It's lovely. It's a happy, charming gender-bending show that I'm sure my children would have loved if I'd shown it to them. (Except that it has the odd scene and joke that's unsuitable for small children. Its hero has a massive pornographic game collection, schoolboys overreact to mildly naughty suggestions, etc. I made that mistake with Gonna be the Twin-Tail!!, which is silly and funny and my children were thoroughly enjoying it... until Tomoko objected to things like Twowearle trying to take Souji's virginity by clamping her mouth to his crotch, or the innocent-ish Erina being sent to buy pornography. Whoops. I'd forgotten about those bits.)
But I was talking about Onimai. If your age is in double digits, it's fine. There's nothing bad here and I'd happily recommend this to men, women and anyone in between.
Mind you, some Western commentators got upset about its portrayal of transgender issues. So by all means avoid this show if you think your buttons might get pressed by a silly anime about a teenager inventing a gender-switching potion and giving it to her brother. (Which was probably a good move. He'd been a lazy good-for-nothing who hadn't gone outdoors in two years and had no hobbies beyond masturbation. Frankly, anything would have been an improvement. Transforming him into a robot, brain-swapping him with a lizard... anything.)
Anyway, our hero(ine) is Mahiro. He's a man in a schoolgirl's body. (The sex-change potion also reduced his apparent age to maybe 14 years old or so.) He uses masculine pronouns and occasionally thinks he needs to reclaim his masculinity after catching himself doing something particularly girly, but to be honest he doesn't seem too fussed what form his body takes. He's fine with it. It's unclear which way he'll swing romantically when his body ages enough for that to become an issue, but for now he's almost scared of female nudity. (Although his sister Mihari doesn't count. No incest subtext in this anime.) He's more worried about all the peripheral stuff, e.g. going outdoors and talking to people. Let's face it. He'd hardly been a beacon of masculinity even before this. Mihari helps him deal with clothes, make-up, periods, etc. and he likes being cute.
There's enough closely observed detail that I was genuinely surprised to find that the original mangaka (Nekotofu) is male. I went looking and found an online interview that discusses this.
INTERVIEWER: Onimai's appeal lies not only in its tone and format but also in the depiction of issues unique to girls and its realistic portrayal of modern-day middle school kids. How do you achieve this realism?
NEKOTOFU: I gained all my knowledge by reading the great gender-bending works of the past, and Onimai contains a lot of that information. However, for really detailed, specific depictions like the process of washing hair, I use sources like a hairdresser's blog and other sources. I sometimes depict middle school students as they were in the past, but I usually try to make them fit into the present. For example, I might draw an episode about health checkups and not remember what they were like in my day. So I look them up, only to find that things are very different now. Since Mahiro is actually older than he looks in his new body, it’s a good opportunity to showcase that gap between my past and the present, too. It’s a very conveniently structured narrative for me.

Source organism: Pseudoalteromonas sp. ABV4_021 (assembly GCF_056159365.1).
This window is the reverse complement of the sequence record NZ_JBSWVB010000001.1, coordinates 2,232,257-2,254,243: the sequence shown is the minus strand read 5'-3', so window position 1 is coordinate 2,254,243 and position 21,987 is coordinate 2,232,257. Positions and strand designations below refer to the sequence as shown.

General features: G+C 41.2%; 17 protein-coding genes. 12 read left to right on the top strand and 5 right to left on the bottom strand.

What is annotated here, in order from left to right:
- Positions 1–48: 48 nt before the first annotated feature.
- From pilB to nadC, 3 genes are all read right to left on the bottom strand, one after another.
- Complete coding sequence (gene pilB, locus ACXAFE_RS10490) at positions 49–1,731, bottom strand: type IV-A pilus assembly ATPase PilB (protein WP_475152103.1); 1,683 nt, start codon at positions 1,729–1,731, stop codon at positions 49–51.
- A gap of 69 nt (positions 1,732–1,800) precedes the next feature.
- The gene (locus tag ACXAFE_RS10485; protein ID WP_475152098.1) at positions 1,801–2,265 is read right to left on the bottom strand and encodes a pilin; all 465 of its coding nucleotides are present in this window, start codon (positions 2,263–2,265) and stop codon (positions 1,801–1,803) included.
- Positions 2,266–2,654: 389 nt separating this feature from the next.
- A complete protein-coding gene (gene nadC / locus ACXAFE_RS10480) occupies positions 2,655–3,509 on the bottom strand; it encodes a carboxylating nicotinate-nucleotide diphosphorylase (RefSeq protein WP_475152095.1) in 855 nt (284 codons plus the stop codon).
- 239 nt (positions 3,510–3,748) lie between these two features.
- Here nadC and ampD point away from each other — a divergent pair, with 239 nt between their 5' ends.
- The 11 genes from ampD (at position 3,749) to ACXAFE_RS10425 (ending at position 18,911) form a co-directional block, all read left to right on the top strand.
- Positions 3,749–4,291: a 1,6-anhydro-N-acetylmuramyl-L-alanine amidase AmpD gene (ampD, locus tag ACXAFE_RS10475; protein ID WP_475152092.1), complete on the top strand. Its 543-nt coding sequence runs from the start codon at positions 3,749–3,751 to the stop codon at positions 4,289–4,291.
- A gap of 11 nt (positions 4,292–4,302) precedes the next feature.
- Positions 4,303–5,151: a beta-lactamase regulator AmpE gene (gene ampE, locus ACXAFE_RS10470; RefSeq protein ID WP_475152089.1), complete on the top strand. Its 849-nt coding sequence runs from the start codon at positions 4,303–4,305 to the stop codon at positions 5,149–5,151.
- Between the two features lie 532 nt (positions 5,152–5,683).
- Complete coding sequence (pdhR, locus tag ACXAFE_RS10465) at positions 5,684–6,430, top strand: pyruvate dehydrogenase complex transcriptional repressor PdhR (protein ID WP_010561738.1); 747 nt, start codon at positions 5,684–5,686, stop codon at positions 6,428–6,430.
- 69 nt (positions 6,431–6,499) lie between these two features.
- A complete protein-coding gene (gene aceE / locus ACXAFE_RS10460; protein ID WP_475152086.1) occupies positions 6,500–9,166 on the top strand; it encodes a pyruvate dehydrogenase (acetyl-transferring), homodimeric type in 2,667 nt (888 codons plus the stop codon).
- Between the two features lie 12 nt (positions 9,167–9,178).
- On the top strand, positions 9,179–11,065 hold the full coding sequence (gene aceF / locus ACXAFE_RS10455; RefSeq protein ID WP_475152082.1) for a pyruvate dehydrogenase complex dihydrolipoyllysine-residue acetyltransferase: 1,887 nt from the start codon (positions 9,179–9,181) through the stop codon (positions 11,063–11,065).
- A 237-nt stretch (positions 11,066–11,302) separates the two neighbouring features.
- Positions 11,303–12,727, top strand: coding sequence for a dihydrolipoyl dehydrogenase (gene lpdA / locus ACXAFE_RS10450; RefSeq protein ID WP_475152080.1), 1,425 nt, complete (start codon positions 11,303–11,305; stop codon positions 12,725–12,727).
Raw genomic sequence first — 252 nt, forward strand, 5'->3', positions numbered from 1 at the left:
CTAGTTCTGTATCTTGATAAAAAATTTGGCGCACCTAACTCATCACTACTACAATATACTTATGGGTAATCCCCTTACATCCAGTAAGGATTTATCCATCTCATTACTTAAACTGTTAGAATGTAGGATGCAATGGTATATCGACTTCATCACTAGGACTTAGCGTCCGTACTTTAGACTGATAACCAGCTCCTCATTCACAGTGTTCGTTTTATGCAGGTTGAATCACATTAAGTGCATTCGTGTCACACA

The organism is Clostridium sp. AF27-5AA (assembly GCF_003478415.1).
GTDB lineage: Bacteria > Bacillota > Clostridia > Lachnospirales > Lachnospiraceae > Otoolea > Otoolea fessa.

The visuals are superb, yet on first glance might seem childish. The art style is rounded, cute and full of pastels. It's easy to draw, frankly, but that'll be a factor in the animation being superb. It's wonderfully fluid and the character acting is great.
The cast are equally lovable. Mihari is capable of being so happy that she cries at evidence of her brother turning into a human being. Their friends are all light and funny. There's nothing complicated about them, but they're fun to be with and you completely understand why Mahiro comes to value them more than having a penis. He even goes to school! This happens halfway through the season and makes the show scarier, because Mahiro can be dozy as hell and is capable of making you curl into a ball of pain that's saying "NO NO NO DON'T DO THAT". (Humans are weird and strangely designed.) This makes the show stronger too.
The main thing I disliked was the title sequence subtitles. They're liable to be different in every episode and quite a few of the options are obnoxious. Comparatively innocuous Japanese lyrics get turned into randomly chosen examples of much cruder English, or even internettisms ("gAwn!? heeR!?") The title sequence itself is charming and I like the song, but I should probably have turned off the subtitles for its duration.
The other thing that irritated me was ep.7. Mahiro is overconfident about his school exams. Okay, yes, but falling asleep in the exam room... piss off.
This show could have been creepy as hell had Mahiro started leching or ogling his new friends. He doesn't. He effectively becomes asexual, albeit with some effort and/or running away on his part. For now, being asexual is his goal. (The age reduction must be part of this.) He does, though, enjoy dressing up and being pretty. He might preen or fish for compliments. He's often an idiot with a catastrophic lack of appropriate girl instincts, but he's also engaging and relatable in a situation that was alien to me at least. (He also has strong character growth over the course of these twelve episodes.) If I'd been him, I'd have stayed in that body too. Charming friends, a social circle... what's not to like? At least compared with his previous life. I'm hoping for a second season!